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Looking at the Climate Future after COP26


Where Are We Now?

As we hoped, good news came out of the 2021 U.N. Climate Change Conference (COP26) in Glasgow, Scotland. At the same time, the drumbeat of bad news related to climate warming (think extreme weather, drought, natural disasters) continues to rumble in the background.

Before we take a look at today’s Good News and the Bad News, let’s recap where we are. There is no longer any doubt that humanity’s talent for liberating carbon dioxide and other greenhouse gases from fossil fuels is warming the planet. The figure below from the #showyourstripes project of Ed Hawkins, University of Reading, shows the trend in global temperature over the last 171 years, relative to the average temperature for 1971 – 2000 (the zero line on the chart.) The years that are much hotter than the 1971-2000 benchmark are marked in deep red, while the coldest years relative to the benchmark are deep blue.

global temperature "stripes" chart

#showyourstripes chart by Ed Hawkins, University of Reading. License: CC-BY4.0

Even though the 1971-2000 average temperature is higher than at any point in the preceding 120 years, it pales next to the two decades that follow. Over the last seven years annual global average temperatures have ranged from 1.2ºC to 1.36ºC above the 1850-1900 “pre-industrial” benchmark. Natural climate variability is superimposed on top of the long-term global warming trend. For example, under a persistent La Niña cooling event the 2021 global average cooled slightly to 1.21ºC—making it “only” the sixth warmest year on record.

Although 2021 was not a global record year, Berkeley Earth analysts estimate that about 1.8 billion people experienced a record warm year where they live. Twenty-five countries set record high annual average temperatures.

All right. It’s getting warmer, but aren’t governments around the world working on the problem? That’s true. For nearly three decades the U.N. has been bringing together almost every country on earth for global climate summits, most recently the COP26 conference in November, 2021. Over time, these conferences have pushed governments and corporations to come to terms with global climate warming and its consequences.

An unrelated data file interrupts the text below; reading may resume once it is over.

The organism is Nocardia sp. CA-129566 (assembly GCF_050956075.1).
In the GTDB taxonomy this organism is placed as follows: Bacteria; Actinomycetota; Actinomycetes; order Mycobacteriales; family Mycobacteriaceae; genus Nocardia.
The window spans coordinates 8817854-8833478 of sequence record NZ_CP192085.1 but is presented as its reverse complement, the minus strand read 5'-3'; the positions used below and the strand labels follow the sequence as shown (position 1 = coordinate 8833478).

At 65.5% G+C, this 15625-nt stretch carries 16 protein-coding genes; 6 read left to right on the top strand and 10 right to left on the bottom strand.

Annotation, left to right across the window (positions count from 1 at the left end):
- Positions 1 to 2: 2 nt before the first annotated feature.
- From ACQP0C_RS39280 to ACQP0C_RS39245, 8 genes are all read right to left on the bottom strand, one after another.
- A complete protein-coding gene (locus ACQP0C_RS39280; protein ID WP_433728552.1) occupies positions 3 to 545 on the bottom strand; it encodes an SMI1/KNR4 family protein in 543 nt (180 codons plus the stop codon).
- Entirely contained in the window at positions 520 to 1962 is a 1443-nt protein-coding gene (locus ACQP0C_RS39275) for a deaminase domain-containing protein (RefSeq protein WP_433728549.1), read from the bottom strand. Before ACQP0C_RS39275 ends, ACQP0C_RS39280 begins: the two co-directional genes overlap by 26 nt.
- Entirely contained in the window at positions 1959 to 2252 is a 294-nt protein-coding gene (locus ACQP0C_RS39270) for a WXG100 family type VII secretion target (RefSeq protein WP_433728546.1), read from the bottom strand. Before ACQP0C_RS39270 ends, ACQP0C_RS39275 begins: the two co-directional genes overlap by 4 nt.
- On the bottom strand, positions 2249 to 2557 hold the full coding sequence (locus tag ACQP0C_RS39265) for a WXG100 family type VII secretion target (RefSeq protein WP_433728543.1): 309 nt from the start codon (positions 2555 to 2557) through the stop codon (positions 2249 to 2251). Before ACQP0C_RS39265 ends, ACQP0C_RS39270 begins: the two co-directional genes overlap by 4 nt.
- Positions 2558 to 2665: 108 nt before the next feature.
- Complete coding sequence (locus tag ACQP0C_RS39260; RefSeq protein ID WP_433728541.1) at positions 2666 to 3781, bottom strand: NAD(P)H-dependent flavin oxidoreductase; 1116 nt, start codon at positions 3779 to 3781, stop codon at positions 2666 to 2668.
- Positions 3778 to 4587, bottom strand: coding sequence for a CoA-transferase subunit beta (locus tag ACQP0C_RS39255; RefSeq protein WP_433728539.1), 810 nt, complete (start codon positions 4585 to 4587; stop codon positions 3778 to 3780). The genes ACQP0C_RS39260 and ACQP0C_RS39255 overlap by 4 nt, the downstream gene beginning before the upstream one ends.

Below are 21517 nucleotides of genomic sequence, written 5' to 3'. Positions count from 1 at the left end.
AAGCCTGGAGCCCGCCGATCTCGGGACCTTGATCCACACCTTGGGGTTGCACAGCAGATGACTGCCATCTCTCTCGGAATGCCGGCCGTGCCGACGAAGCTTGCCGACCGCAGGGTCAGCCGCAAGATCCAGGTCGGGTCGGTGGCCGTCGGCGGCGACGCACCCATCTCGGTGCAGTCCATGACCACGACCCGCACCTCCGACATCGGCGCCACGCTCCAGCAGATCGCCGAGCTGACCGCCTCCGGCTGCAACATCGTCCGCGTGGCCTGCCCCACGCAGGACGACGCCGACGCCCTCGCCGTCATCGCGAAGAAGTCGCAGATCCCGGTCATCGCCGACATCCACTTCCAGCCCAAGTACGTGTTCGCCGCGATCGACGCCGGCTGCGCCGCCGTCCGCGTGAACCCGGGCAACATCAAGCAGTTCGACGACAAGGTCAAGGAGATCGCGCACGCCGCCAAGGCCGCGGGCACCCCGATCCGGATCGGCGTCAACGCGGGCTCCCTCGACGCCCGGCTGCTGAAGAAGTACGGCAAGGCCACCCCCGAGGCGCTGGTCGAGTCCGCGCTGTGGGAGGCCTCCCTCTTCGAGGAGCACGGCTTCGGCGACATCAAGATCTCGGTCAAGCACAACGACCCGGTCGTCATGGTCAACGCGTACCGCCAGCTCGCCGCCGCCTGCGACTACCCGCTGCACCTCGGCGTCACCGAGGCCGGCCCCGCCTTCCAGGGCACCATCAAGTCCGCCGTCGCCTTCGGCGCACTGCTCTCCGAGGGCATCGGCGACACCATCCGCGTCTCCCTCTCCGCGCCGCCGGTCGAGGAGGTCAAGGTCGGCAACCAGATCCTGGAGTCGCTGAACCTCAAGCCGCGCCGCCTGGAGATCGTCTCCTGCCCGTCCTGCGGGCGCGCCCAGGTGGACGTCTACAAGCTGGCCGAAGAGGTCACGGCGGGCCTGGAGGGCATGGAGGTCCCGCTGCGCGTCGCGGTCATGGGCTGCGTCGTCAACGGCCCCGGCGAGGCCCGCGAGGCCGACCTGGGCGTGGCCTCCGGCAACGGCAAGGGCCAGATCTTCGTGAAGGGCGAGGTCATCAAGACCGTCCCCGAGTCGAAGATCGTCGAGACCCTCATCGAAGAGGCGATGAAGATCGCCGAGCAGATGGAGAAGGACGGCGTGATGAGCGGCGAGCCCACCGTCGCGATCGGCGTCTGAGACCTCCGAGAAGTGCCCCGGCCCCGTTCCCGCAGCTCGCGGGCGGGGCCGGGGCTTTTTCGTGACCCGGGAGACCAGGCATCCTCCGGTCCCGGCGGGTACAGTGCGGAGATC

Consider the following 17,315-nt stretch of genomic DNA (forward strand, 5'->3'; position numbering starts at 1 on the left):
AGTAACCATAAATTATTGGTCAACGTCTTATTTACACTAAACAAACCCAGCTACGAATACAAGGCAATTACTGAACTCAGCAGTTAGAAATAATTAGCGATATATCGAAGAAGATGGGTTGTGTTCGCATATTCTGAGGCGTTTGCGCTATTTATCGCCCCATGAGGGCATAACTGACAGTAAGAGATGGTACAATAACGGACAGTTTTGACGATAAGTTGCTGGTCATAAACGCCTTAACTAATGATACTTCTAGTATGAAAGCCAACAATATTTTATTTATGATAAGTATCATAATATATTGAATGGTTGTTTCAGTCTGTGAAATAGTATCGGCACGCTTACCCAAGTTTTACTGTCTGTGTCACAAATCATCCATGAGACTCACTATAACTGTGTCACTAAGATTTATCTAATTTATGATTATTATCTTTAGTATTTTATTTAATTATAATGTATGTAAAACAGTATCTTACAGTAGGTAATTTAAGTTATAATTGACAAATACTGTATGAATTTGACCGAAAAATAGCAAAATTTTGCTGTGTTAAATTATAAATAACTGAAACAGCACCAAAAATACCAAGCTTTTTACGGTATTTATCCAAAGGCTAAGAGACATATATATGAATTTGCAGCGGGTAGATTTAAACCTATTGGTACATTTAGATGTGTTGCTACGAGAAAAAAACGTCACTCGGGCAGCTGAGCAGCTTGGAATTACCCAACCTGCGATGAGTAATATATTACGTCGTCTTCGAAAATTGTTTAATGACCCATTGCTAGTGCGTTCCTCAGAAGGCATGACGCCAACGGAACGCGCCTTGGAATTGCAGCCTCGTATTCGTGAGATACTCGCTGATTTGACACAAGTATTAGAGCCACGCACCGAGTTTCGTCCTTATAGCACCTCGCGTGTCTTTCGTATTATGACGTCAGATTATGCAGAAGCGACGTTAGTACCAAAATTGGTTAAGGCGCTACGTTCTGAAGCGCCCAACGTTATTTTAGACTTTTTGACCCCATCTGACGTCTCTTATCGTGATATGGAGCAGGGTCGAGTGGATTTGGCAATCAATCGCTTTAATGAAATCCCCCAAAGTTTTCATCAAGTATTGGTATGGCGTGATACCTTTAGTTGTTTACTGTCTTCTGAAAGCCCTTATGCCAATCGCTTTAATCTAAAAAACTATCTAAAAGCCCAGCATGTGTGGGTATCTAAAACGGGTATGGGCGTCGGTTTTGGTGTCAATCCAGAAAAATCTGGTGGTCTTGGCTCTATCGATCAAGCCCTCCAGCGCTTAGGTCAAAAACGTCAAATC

Which brings us to 2022 and our good news/bad news discussion. Let’s save the good news for last, so we can end on a high note!

The Bad News

The following chart is a brilliant mash-up put together by the team at Norwegian publication Bergensia, self-described as “The Sustainability Gazette.” The core of the graphic is the rising line tracking the rising concentration of CO2 in the atmosphere — the iconic “Keeling Curve.” Since Charles David Keeling began daily measurements at the Mauna Loa, Hawaii observatory in 1956, the Keeling Curve has tracked the inexorable growth of atmospheric CO2. The inclusion of Ed Hawkins “stripes” brings home the link between climate warming and anthropogenic CO2. Finally, the Bergensia chart shows the dates for key U.N. climate conferences and events. No wonder Bergensia assigned the chart the hashtag #climateINACTIONstripes — it seems the more we discuss the climate warming problem, the warmer it gets!

climate "inaction" stripes vs CO2 trend

A composite graph courtesy of Bergensia – The Sustainable Gazette: showing atmospheric CO2 concentration up to December, 2021 (credit: Scripps Institution of Oceanography, NOAA Global Monitoring Laboratory), and  #ShowYourStripes average annual temperatures (credit: Ed Hawkins, University of Reading, and UK Met Office) CC-BY 4.0

And the beat goes on — the Scripps Institution of Oceanography (which maintains the Keeling Curve) reported CO2 concentration of 420.01 ppm on March 31,2022.